I have a confession,
I have a “Monica Closet”.
Are you of the “Friends” generation? It is one of my favourite TV series, it did after all get me through 20 weeks of terrible all day sickness when I was pregnant with my first child. Do you remember the episode where Chandler breaks into the Monica closet and discovers a large cupboard filled with clutter? Boy can I identify with OCD Monica. This episode finally showed the world that she was human too!
My “Monica Closet” or perhaps more fitting my “Monica Room” , is filled with things I have to deal with. There is clutter that needs to be sold or disposed of in the proper way, clothes that need to be handed down, and toys that are no longer being played with.
No matter how much I declutter, I seem to always have a big pile of things to deal with in my Monica Room. This is real life. But it frustrates me to no end. On the outside, it may look like I have life all organised and under control - and I probably am organized compared to a lot of people. But I am still human, and I find some of these decisions difficult. I tend to put off difficult things and I don’t have it together all the time.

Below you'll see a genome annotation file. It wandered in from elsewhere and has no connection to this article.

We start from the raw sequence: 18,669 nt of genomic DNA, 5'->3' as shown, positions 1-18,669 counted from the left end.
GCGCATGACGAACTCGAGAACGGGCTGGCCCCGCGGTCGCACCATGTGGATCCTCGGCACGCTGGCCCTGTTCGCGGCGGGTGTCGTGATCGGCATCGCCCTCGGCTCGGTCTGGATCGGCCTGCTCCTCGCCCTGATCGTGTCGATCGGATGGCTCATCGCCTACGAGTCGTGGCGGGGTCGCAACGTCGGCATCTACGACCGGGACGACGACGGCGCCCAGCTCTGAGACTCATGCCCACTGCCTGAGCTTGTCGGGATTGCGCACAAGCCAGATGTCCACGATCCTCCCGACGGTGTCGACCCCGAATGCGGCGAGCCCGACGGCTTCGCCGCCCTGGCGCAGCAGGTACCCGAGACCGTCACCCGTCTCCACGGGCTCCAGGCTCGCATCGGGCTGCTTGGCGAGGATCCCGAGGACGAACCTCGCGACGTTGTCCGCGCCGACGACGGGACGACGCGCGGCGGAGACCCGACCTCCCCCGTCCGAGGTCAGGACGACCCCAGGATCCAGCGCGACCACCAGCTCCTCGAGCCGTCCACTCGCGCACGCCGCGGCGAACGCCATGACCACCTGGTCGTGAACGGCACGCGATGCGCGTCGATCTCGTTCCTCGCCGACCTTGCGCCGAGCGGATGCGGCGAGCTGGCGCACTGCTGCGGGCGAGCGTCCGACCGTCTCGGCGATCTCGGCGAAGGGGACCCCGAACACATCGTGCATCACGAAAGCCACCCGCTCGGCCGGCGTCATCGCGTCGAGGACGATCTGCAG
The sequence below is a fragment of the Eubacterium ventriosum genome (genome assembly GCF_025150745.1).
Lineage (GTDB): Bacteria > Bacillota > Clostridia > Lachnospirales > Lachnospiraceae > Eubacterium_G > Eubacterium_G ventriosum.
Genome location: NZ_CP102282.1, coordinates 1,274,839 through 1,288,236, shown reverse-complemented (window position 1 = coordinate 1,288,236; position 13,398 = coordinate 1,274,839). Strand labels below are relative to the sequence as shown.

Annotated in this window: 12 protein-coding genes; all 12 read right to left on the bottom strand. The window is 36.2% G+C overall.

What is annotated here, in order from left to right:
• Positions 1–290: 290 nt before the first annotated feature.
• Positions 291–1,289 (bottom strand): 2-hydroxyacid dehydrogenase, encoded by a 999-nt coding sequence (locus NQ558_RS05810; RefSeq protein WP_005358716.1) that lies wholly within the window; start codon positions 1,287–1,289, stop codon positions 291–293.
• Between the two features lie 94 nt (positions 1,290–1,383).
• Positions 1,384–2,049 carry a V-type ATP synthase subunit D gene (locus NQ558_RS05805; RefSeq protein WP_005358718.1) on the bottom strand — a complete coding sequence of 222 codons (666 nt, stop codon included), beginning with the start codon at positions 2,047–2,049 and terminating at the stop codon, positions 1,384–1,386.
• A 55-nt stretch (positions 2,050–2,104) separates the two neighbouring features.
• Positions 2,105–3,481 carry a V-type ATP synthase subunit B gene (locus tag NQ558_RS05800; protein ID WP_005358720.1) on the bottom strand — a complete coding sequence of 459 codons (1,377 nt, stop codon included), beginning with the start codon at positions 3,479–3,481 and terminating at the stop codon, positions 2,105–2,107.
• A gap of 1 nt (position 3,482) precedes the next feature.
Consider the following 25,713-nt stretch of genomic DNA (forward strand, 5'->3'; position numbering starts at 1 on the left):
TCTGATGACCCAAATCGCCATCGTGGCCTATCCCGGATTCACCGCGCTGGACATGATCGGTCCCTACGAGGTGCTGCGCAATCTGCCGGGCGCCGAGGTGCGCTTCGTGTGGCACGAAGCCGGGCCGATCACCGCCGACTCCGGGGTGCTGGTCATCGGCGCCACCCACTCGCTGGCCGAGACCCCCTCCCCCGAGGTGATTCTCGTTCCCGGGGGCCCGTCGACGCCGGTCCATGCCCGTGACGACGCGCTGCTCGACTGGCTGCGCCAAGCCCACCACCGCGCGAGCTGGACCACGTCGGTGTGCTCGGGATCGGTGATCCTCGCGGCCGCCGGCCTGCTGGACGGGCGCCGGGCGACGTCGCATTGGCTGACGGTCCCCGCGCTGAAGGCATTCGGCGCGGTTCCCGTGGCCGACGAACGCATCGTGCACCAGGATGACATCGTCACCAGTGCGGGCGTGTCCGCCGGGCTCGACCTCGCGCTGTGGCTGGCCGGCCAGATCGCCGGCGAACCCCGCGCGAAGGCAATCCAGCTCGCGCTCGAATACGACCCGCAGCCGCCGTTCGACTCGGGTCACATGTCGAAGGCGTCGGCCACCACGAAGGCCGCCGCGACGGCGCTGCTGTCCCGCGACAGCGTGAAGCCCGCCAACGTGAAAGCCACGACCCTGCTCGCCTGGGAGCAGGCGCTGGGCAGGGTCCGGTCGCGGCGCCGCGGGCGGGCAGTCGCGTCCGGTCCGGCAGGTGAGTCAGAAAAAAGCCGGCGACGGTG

When we identify ourselves as something, we end up putting ourselves in a box. The “minimalist” box dictates that no one should have more than 100 things or doesn't have kids or only has a home that is all white. But I think boxes are stupid. While I identify myself as a minimalist, and someone who lives a slower and more intentional life, it’s just part of who I am. I am a mother and I am a wife, I am a photographer and a writer, I am a volunteer and I am a singer, I am a daughter and daughter in law, I am a cook and a cleaner, I am a home manager and I am a yogi. I am a student and a traveler. And I am evolving. Putting oneself in a box is a judgmental thing to do, and it will do nothing to further self awareness and growth.
I have learned to accept that being a minimalist doesn’t mean I am perfect or honorable or better than anyone else. It won’t mean that I no longer have to deal with very human first world issues. What it does do is help me to prioritise what is important to me. But being a minimalist doesn’t mean you won’t have a Monica Closet.
So instead of cringing with guilt every time I pass my “Monica” room, I will remember that to be a minimalist is also to be human and I will take a breath and smile, and celebrate my areas of beautiful human imperfection.